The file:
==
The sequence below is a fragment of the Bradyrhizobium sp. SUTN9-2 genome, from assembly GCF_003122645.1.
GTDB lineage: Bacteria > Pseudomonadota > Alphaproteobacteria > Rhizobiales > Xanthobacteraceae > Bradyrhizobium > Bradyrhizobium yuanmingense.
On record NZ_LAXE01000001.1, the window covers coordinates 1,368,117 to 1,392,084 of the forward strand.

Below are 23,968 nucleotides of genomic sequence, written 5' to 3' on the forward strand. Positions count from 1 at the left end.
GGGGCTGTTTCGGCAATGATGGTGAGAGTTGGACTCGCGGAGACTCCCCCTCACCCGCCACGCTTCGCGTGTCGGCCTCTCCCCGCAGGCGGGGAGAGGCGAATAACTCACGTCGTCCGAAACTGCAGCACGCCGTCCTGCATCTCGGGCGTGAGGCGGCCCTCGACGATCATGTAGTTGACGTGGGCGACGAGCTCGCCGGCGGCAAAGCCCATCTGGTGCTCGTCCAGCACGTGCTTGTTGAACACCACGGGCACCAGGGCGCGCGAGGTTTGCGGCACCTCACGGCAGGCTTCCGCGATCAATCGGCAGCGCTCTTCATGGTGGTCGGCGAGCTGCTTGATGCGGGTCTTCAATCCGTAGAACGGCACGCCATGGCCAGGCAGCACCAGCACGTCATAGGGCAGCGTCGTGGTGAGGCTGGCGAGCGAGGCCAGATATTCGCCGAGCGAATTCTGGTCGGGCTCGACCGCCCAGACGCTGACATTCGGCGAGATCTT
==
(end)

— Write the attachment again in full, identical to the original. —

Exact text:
The sequence below is a fragment of the Bradyrhizobium sp. SUTN9-2 genome, from assembly GCF_003122645.1.
GTDB lineage: Bacteria > Pseudomonadota > Alphaproteobacteria > Rhizobiales > Xanthobacteraceae > Bradyrhizobium > Bradyrhizobium yuanmingense.
On record NZ_LAXE01000001.1, the window covers coordinates 1,368,117 to 1,392,084 of the forward strand.

Below are 23,968 nucleotides of genomic sequence, written 5' to 3' on the forward strand. Positions count from 1 at the left end.
GGGGCTGTTTCGGCAATGATGGTGAGAGTTGGACTCGCGGAGACTCCCCCTCACCCGCCACGCTTCGCGTGTCGGCCTCTCCCCGCAGGCGGGGAGAGGCGAATAACTCACGTCGTCCGAAACTGCAGCACGCCGTCCTGCATCTCGGGCGTGAGGCGGCCCTCGACGATCATGTAGTTGACGTGGGCGACGAGCTCGCCGGCGGCAAAGCCCATCTGGTGCTCGTCCAGCACGTGCTTGTTGAACACCACGGGCACCAGGGCGCGCGAGGTTTGCGGCACCTCACGGCAGGCTTCCGCGATCAATCGGCAGCGCTCTTCATGGTGGTCGGCGAGCTGCTTGATGCGGGTCTTCAATCCGTAGAACGGCACGCCATGGCCAGGCAGCACCAGCACGTCATAGGGCAGCGTCGTGGTGAGGCTGGCGAGCGAGGCCAGATATTCGCCGAGCGAATTCTGGTCGGGCTCGACCGCCCAGACGCTGACATTCGGCGAGATCTT